If nothing else, I've learned more about the history of this math problem, so I appreciate the education. Wrs1864 (talk) —Preceding comment was added at 21:11, 11 February 2008 (UTC)
Arcfrk is quite right, and I really should have realized this in my attempt to correct the text. The difficulty is that the Lagrangian for the problem is non-convex (as Arcfrk points out, this is the case of interest for Lagrange multipliers). In particular, existence of an extremum is by no means guaranteed a priori. What might be said is that Lagrange "found the extremals" of the associated variational problem. However, this probably misleadingly overstates the significance of Lagrange's contribution to the problem (and may have been the original source of the mixup). I think Lagrange should not be mentioned here after all, and the statement should be removed from his biographical article as well. Silly rabbit (talk) 22:16, 11 February 2008 (UTC)
The history section here is about 5% complete, so obviously it needs a lot of work. I've edited the Lagrange biography a bit, but unfortunately, it had originally been lifted verbatim from Rouse Ball's text, and contains tons of misleading statements in flowery language. Worse, some of the subsequent editors tried to "clarify" the cryptic turns of phrase by expanding them into mathematical claims, not always correctly. Notwithstanding the popularity of Ball's writings, he cannot be considered a reliable source from the academic point of view of history of mathematics. Arcfrk (talk) 22:58, 11 February 2008 (UTC)


If I recall, Pappus made important early contributions to isoperimetry, and should probably be mentioned here. Does anyone have a good reference? I should be able to dig one up in the next few days. Silly rabbit (talk) 22:18, 11 February 2008 (UTC)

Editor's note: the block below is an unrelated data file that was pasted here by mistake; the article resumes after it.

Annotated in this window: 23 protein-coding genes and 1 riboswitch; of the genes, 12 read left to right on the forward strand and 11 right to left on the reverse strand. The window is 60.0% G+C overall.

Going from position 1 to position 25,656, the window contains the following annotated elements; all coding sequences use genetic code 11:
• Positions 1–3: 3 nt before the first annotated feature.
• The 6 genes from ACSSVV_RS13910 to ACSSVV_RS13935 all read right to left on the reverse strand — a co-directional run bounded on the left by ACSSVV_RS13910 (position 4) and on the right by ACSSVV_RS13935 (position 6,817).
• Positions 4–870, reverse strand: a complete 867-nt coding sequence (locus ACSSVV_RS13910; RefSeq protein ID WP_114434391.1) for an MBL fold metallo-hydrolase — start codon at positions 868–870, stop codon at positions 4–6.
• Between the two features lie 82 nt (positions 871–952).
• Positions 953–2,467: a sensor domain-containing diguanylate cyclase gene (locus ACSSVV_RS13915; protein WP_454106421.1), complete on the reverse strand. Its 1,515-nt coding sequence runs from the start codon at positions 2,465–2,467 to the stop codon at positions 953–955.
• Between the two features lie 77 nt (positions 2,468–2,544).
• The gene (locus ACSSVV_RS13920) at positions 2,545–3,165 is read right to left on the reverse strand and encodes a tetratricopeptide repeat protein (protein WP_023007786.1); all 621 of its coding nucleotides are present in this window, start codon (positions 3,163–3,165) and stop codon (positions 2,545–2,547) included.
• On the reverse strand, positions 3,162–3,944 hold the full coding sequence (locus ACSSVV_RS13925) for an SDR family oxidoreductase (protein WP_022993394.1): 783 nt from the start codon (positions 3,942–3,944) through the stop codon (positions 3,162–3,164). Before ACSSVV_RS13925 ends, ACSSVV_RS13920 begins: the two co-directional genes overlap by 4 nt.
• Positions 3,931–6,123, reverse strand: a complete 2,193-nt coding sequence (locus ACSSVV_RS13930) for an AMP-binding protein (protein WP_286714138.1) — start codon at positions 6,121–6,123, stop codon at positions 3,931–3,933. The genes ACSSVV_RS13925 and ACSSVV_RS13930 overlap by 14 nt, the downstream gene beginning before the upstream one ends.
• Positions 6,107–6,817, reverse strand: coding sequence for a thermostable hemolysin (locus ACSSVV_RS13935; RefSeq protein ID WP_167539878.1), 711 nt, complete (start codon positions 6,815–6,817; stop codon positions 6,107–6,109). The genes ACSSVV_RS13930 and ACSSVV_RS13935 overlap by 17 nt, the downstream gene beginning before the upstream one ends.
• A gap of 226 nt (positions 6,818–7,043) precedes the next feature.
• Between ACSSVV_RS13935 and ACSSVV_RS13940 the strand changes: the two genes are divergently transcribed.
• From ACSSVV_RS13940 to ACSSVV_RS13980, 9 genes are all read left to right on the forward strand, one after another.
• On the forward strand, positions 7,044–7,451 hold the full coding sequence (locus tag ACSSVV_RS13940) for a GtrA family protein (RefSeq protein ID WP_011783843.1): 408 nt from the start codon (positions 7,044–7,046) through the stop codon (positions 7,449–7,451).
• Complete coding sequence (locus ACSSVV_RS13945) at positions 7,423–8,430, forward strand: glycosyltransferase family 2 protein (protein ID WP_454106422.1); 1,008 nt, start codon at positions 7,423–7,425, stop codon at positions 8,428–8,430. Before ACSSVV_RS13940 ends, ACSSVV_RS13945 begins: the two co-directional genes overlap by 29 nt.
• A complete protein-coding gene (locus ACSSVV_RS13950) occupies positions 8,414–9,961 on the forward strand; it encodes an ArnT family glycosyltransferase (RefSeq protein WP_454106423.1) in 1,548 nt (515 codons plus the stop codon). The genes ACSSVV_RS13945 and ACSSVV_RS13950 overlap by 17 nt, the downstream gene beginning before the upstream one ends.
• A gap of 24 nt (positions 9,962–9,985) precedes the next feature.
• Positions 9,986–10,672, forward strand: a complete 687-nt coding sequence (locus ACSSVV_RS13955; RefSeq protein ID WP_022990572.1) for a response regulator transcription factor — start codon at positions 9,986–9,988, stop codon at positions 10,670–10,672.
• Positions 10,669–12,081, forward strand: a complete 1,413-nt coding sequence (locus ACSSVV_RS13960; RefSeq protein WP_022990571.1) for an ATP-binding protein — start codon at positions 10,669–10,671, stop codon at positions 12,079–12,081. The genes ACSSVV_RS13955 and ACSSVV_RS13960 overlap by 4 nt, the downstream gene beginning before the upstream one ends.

There are some references in the website linked at the bottom. I am still searching for a good single source giving an overview of the history of classical isoperimetric problem through early 20th century. Blaschke's "Kreis und Kügel", Bonnessen–Fenchel, Hadwiger, Burago–Zalgaller and other standard mathematical sources tell only a small part of the story, making tantalizing hints (because it was, presumably, too well known to give the full account?) Arcfrk (talk) 22:49, 11 February 2008 (UTC)
Chavel's book on differential geometry is probably the best source. He may have spent more time than anyone else thinking about different proofs of the isoperimetric inequality. Katzmik (talk) 14:21, 1 June 2008 (UTC)

Spherical isoperimetric inequality[edit]

Presumably the statement currently on the page, that L^2 <= A(4pi-A) is the wrong way round, and it should say A(4pi-A) <= L^2 ? Fathead99 (talk) 09:27, 5 March 2010 (UTC)

Good catch! Fixed. Arcfrk (talk) 00:03, 6 March 2010 (UTC)